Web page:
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Anticoagulation in the Surgical Management of Peripheral Arterial Embolic Disease

Martha E Nixon*, Keith Gomes Pinto, Marcos S Kostalas, David J Williams and John V Taylor

Affiliated with North Devon District General Hospital, Raleigh Park, Barnstaple, EX31 4JB, UK

*Corresponding Author:
Martha Nixon
General Surgical Registrar, South Devon and District Hospital
Newton Road, Torbay, TQ2 7AA, UK.
Tel: 400447411006623
E-mail: [email protected]

Received date: September 28, 2017; Accepted date: October 25, 2017; Published date: October 31, 2017

Citation: Nixon ME, Pinto KG, Kostalas MS, Williams DJ, Taylor JV (2017) Anticoagulation in the Surgical Management of Peripheral Arterial Embolic Disease. J Vasc Endovasc Surg. 2:31. doi: 10.21767/2573-4482.100064

Visit for more related articles at Journal of Vascular and Endovascular Therapy


Introduction: Low-molecular-weight heparin has been showed to be effective for veno-occlusive disease and acute coronary syndrome. It is frequently used for peripheral arterial embolic disease but this is not a licensed use and there is little evidence or guidelines for this. This article aims to review the peri-operative use and outcomes of LMWH and unfractionated heparin (UFH) following arterial embolectomy in a district general hospital.

Methods: Retrospective case review of peri-operative anticoagulation in 55 patients undergoing peripheral arterial embolectomy between 2007-2012 in North Devon District Hospital.

Results: Patients received a wide variety of anti-coagulation in the peri-operative period. The overall complication rate was 38%. The total complication rate was 70% in patients receiving UFH compared to 42% in those receiving LMWH (p=0.16). The risk of re-occlusion was 60% in the UFH group compared to 18% in the LMWH group (p=0.21). The risk of amputation was higher in the UFH group (30% compared to 12% p=0.32).

Conclusion: LMWH is a safe and convenient alternative to UFH in acute peripheral arterial thromboembolic disease.


Low-molecular-weight; Heparin; Peripheral arterial disease


Peripheral arterial embolic disease is a common vascular emergency. Surgical management with embolectomy is the treatment of choice [1,2]. Current evidence suggests that rapid embolectomy can improve the outcome of this condition and should happen within 24 h [3-6]. Despite this, time to surgery can be prolonged secondary to delayed patient presentation, centralisation of vascular services resulting in patient transfer between hospitals and pressure on provision of emergency theatre. In circumstances where surgery is delayed pre-operative anticoagulation is commonly administered. Post-operative anticoagulation is used to prevent complications associated with surgery, including re-occlusion [6,7]. In the peri-operative period options for anticoagulation include unfractionated heparin (UFH) and low molecular weight heparin (LMWH). There is currently good evidence to support the use of LMWH over UFH in thromboembolic conditions such as deep venous thromboembolism and acute coronary syndrome [8-14]. LMWH has now replaced the use of UFH in these conditions due to a lower complication rate [9]. LMWH is an attractive treatment option as it is easily dosed and does not require regular blood tests to monitor levels required with UFH. Not only does this make it more convenient but it also has important cost implications [15,16]. Despite the current evidence supporting the use of LMWH instead of UFH in veno-occlusive conditions there is no current guidance in patients with peripheral arterial embolic disease. LMWH is commonly used in arterial embolic disease but it has yet to be granted a licence for use in this situation.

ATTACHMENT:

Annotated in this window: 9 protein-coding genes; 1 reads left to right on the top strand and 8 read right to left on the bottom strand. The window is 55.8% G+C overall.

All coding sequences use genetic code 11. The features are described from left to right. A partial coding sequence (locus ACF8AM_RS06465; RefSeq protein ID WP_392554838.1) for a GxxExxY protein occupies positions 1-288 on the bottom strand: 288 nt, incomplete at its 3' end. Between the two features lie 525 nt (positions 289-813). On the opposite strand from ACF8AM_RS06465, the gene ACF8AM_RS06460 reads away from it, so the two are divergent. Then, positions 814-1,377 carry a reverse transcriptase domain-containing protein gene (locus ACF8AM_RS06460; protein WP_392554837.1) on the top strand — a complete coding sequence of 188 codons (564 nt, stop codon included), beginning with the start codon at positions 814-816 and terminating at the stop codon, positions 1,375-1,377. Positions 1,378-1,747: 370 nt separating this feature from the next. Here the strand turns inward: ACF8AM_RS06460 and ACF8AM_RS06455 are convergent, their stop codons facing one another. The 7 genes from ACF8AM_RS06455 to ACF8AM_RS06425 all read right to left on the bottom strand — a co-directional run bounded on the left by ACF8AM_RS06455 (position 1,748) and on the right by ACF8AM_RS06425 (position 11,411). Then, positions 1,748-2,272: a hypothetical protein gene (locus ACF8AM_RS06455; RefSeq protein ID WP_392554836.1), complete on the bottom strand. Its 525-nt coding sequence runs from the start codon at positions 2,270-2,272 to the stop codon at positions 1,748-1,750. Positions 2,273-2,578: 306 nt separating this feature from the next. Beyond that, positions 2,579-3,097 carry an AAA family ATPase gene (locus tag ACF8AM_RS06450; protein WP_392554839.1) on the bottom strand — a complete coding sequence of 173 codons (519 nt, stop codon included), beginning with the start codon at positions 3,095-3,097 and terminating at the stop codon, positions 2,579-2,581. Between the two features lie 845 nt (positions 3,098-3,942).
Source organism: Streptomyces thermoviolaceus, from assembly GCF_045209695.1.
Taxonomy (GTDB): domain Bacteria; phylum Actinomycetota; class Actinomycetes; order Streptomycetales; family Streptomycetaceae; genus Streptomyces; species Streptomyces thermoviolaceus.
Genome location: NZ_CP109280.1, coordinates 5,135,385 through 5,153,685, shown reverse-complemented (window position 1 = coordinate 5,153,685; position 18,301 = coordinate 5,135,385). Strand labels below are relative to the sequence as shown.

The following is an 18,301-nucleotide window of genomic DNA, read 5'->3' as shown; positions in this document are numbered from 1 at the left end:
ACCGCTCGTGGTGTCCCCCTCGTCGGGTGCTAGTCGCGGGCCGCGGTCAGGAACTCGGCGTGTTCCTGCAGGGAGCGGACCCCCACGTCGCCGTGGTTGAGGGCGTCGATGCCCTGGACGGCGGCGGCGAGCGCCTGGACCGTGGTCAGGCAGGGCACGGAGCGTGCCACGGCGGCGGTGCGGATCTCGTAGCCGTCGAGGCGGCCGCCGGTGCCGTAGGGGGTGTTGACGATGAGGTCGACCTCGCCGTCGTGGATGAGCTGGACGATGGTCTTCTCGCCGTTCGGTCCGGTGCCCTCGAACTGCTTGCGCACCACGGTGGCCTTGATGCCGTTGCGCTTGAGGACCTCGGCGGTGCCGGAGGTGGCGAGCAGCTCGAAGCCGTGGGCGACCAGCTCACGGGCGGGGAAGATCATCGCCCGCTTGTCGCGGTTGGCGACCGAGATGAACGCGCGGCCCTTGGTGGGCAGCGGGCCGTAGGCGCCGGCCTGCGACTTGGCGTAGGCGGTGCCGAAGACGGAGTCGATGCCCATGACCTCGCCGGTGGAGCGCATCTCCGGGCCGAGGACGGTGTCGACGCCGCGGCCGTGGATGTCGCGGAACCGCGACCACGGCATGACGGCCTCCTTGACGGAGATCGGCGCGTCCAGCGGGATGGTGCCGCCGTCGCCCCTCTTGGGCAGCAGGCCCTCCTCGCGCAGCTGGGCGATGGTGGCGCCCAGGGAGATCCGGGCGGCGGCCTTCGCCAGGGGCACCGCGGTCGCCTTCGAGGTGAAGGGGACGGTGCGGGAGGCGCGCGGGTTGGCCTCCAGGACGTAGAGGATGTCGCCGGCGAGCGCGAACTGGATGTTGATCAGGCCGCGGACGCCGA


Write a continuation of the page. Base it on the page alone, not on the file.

The aim of this study was to review the peri-operative use and outcomes of LMWH and UFH following peripheral arterial embolectomy in our institution.